CFP- DOPE 2016 "Political Ecology in Hostile Spaces: Networks of Tactical Solidarity for the Neoliberal Anthropocene"

Gabriel Piser's picture
Type: 
Call for Papers
Date: 
November 22, 2015
Location: 
Kentucky, United States
Subject Fields: 
Anthropology, Cultural History / Studies, Environmental History / Studies, Geography, Urban History / Studies

6th Annual Dimensions of Political Ecology (DOPE) Conference
February 26 - 27, 2016
Lexington, Kentucky, USA

CFP:
Political Ecology in Hostile Spaces:  Networks of Tactical Solidarity for the Neoliberal Anthropocene

Science cannot be neutral. The positive and negative effects of knowledge production are always distributed unequally across time and space. Therefor one cannot say that scientists must take sides for, in truth, we already have. The effects of scientific practice make it fundamentally partisan. Recognizing this, political ecologists share a commitment to work that benefits the harmed, the dispossessed, and those lacking in institutional power. Unfortunately, as universities increasingly seek investment by the private sector and come under attack as bastions of liberal indoctrination by conservative commentators, the spaces in which we practice grow increasingly hostile. To both interdisciplinary scholars and critical scholars within formal disciplines we ask: How do we thrive in hostile environments?

Recently, ecologists have investigated the various semio-chemical signals by which plants affect one another through the transmission and reception of volatile chemicals in the air and through common mycelial networks (CMNs) underground. CMNs have been shown to link plants over great distances, and to give linked plants a survival advantage through the transfer of various nutrients, defense signals, and allelochemicals (biochemicals that influence the growth, survival, and reproduction of other organisms). These CMNs help plants adapt to hostile environments as well as to combat the inhospitable aspects of such an environment. In light of the highly inequitable distribution of harm that marks today (and tomorrow’s) overlapping crises, we invite reflection on how these underground semio-chemical networks might inspire our practice as scholars who must inhabit, adapt to, and contest, increasingly hostile environments. 

We are seeking perspectives on the types of associations and alliances needed for an anthropocenic future. We hope to look closely at the intersections of scholarship and practice, to address both the theoretical implications of trans/a/multi/inter-disciplinary work as well as the concrete practice of political ecology. Building off of this year’s theme examining the practice of a “public political ecology”, panelists will address how to ensure that practices of mutual aid thrive beyond the safer spaces of conceptually aligned conferences and working groups. We aim to develop a better understanding methods of tactical solidarity in the uncertain and precarious Anthropocene.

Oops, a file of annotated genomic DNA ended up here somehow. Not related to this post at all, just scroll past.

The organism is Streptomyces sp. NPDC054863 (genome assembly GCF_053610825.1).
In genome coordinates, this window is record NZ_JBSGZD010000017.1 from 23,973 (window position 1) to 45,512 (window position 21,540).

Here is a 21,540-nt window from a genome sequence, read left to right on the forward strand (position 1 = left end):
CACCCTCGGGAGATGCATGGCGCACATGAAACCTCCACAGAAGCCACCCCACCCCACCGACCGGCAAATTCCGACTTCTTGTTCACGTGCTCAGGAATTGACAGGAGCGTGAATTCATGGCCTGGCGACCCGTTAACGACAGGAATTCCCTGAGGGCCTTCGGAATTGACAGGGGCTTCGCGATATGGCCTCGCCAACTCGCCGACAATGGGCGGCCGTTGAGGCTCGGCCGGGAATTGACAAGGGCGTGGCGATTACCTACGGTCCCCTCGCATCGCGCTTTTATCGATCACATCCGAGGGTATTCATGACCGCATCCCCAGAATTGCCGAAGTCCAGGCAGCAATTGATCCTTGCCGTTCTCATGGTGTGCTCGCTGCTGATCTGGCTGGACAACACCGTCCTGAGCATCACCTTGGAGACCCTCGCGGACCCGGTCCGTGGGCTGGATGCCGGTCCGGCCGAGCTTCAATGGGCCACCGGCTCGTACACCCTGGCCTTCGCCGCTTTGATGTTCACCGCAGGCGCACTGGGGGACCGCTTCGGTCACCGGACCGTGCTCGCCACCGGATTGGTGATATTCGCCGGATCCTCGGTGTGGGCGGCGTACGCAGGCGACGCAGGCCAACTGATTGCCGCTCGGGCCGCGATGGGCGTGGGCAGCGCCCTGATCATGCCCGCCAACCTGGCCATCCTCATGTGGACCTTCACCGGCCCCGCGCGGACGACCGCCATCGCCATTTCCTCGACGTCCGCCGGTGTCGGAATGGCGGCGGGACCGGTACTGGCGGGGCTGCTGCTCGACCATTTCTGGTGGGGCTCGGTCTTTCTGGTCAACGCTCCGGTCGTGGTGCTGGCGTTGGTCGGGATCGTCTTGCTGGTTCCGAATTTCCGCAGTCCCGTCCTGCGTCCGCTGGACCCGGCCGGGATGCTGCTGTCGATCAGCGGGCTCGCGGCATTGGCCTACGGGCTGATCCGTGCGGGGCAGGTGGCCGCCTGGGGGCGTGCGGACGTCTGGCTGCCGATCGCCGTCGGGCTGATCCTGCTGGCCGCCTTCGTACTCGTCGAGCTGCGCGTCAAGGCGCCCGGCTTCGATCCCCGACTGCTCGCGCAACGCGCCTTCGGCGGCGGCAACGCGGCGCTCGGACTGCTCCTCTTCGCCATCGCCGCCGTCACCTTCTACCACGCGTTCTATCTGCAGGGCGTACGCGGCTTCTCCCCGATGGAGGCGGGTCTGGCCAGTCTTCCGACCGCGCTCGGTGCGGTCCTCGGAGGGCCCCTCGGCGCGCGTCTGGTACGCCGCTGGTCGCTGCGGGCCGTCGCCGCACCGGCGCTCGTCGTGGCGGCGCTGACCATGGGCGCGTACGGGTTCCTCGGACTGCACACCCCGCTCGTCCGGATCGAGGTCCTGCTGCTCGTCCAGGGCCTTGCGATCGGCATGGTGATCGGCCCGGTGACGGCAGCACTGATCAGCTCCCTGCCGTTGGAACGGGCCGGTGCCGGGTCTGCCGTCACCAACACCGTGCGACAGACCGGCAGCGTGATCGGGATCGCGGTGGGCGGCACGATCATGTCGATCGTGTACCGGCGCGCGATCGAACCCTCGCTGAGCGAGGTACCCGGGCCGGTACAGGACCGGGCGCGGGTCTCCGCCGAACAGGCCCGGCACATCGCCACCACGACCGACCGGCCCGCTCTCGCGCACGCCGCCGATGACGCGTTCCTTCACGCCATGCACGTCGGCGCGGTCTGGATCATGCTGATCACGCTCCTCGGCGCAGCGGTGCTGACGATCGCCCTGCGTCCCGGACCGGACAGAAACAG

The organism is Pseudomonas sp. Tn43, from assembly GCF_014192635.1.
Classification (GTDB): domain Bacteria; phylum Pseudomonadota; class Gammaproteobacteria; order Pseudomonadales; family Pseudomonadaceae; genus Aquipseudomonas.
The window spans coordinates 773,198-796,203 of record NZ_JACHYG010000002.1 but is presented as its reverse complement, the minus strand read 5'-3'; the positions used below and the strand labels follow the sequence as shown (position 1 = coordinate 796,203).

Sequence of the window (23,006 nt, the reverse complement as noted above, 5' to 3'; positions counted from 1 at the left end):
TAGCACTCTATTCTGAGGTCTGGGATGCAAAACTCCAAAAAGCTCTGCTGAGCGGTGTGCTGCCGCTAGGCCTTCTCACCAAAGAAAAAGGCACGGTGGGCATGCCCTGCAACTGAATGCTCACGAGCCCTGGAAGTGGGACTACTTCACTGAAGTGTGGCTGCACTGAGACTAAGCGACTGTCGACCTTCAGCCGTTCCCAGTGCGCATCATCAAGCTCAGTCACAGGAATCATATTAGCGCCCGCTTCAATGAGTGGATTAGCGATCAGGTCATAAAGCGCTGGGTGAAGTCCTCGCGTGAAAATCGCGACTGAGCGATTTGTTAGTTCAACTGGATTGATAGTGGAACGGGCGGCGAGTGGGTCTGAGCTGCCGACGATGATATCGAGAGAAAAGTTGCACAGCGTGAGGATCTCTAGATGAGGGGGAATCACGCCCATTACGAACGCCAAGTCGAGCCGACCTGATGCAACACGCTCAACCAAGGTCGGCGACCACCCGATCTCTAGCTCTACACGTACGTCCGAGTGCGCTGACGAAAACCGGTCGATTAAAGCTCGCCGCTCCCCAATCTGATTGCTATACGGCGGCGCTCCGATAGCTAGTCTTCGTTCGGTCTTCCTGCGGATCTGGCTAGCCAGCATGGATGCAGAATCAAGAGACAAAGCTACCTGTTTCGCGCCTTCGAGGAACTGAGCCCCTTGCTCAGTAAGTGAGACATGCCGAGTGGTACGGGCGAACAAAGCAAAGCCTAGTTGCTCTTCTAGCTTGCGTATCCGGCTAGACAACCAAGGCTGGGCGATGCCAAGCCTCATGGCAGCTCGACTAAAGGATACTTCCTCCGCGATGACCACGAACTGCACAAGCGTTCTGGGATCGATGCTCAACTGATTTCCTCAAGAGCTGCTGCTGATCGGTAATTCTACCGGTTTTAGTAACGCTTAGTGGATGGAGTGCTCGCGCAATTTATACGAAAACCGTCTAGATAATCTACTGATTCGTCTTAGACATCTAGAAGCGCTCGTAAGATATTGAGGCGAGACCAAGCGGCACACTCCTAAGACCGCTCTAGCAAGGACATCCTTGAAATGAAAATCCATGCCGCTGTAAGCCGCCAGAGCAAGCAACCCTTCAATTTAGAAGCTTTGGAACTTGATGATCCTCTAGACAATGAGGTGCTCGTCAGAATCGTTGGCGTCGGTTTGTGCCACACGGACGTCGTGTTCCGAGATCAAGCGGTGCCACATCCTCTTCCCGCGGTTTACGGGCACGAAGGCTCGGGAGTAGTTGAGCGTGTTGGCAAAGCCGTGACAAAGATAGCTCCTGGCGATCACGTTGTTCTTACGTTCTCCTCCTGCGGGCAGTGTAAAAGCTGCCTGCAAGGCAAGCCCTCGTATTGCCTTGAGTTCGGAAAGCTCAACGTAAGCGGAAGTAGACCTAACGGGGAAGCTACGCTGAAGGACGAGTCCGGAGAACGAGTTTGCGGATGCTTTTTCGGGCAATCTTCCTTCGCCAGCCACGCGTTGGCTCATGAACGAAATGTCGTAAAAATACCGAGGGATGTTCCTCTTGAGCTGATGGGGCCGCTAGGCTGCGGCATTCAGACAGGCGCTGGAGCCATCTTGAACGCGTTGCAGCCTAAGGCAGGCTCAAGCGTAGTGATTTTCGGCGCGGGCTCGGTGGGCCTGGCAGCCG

Questions to explore include;

  • How have you maneuvered in/across various environments?
  • From what kinds of material and informational support have you benefited?
  • What makes an environment hostile? What sorts of support was lacking?
  • In what ways can we enable intersections across multiple fields of knowledge production?
  • How we might confront the dominant trend towards isolation and abstraction in the practice of social and physical sciences?
  • What forms of mutual aid can improve the environments in which we practice?
  • How can political ecologists–as a collective–cultivate environments that are conducive to work that is justice-oriented, and actively hostile to purportedly neutral and uncritical work? 

Confirmed panelists include Adrian Parr, Timothy W. Luke, Gabriel Piser and Jordan Laney. We will be selecting two-three additional participants representing a range of fields and practices. We request short reflections shared by panel participants which will be followed by a facilitated discussion with the audience. 

We are seeking additional participants who work in the fields of earth and social sciences, continental philosophy, feminist science studies, queer, anti-racist and de-/post-colonial thought, and practitioners of critical pedagogy and participatory action research. If you are not able to participate but know of scholars, activists, or practitioners who may be interested, please feel free to pass on the call.

Please submit an abstract or short description of your anticipated remarks via email to Jordan Laney (jlaney@vt.edu) and Gabriel Piser (piser.1@osu.edu) by November 22nd. 

References:

  1. Babikova, Zdenka, et al. "Underground allies: How and why do mycelial networks help plants defend themselves?." BioEssays 36.1 (2014): 21-26.
  2. Babikova, Zdenka, et al. "Underground signals carried through common mycelial networks warn neighbouring plants of aphid attack." Ecology Letters 16.7 (2013): 835-843.
  3. Gorzelak, Monika A., et al. "Inter-plant communication through mycorrhizal networks mediates complex adaptive behaviour in plant communities." AoB plants (2015): plv050.
  4. Johnson, David, and Lucy Gilbert. "Interplant signalling through hyphal networks." New Phytologist 205.4 (2015): 1448-1453.